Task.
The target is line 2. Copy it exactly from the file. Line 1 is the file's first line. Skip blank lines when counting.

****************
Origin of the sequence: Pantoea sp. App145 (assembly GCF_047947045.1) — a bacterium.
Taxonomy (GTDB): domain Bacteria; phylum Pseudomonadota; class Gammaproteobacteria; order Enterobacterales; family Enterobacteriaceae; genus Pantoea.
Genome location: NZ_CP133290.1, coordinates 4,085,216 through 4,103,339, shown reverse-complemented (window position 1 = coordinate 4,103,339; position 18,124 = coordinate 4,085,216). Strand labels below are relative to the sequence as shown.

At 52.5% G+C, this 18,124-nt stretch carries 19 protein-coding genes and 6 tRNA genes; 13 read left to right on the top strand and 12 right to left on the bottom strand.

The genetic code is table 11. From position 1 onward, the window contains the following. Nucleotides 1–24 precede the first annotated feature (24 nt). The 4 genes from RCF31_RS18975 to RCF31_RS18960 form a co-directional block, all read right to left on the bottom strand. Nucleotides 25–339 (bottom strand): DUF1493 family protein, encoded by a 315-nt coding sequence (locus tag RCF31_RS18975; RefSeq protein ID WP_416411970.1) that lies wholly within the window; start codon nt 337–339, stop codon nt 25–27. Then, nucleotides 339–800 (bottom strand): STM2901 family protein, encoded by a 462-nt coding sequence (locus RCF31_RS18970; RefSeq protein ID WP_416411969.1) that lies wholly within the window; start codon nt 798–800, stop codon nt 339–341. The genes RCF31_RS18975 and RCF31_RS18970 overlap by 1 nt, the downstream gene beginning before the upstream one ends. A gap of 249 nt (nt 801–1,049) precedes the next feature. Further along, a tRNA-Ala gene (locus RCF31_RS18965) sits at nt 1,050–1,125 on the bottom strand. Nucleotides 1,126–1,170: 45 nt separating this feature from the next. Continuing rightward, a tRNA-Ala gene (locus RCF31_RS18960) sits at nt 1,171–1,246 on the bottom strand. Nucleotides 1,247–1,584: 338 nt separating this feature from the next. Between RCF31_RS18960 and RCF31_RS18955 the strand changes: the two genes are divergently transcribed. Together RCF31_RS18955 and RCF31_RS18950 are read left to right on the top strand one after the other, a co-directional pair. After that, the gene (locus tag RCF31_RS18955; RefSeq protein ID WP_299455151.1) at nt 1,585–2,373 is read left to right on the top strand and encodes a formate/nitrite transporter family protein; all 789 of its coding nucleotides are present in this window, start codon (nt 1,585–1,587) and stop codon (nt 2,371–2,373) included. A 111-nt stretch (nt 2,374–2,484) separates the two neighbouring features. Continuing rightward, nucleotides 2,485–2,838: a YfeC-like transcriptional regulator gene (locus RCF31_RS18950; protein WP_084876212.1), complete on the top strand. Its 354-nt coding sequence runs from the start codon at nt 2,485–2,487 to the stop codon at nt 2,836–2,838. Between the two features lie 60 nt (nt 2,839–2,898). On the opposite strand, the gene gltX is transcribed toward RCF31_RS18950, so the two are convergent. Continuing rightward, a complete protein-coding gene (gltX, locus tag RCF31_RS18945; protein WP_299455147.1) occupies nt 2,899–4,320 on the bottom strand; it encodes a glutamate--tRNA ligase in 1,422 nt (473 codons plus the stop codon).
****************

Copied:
Taxonomy (GTDB): domain Bacteria; phylum Pseudomonadota; class Gammaproteobacteria; order Enterobacterales; family Enterobacteriaceae; genus Pantoea.